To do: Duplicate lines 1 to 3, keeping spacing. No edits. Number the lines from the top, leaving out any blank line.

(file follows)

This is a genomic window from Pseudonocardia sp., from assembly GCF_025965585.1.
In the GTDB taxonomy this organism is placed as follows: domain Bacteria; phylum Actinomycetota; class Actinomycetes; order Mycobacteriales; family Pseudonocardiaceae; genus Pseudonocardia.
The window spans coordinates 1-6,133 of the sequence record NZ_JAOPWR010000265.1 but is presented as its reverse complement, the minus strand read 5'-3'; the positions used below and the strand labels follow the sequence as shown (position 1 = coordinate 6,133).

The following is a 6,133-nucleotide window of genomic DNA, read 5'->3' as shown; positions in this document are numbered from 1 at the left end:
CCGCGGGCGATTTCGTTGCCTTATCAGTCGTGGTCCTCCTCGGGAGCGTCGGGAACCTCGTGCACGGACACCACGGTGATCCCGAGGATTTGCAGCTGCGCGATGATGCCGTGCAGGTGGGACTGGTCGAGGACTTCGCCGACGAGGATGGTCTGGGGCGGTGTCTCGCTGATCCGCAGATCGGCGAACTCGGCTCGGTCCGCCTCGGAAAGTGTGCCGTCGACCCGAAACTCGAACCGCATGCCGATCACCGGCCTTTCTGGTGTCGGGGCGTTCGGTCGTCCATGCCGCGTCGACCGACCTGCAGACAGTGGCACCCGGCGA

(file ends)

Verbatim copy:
This is a genomic window from Pseudonocardia sp., from assembly GCF_025965585.1.
In the GTDB taxonomy this organism is placed as follows: domain Bacteria; phylum Actinomycetota; class Actinomycetes; order Mycobacteriales; family Pseudonocardiaceae; genus Pseudonocardia.
The window spans coordinates 1-6,133 of the sequence record NZ_JAOPWR010000265.1 but is presented as its reverse complement, the minus strand read 5'-3'; the positions used below and the strand labels follow the sequence as shown (position 1 = coordinate 6,133).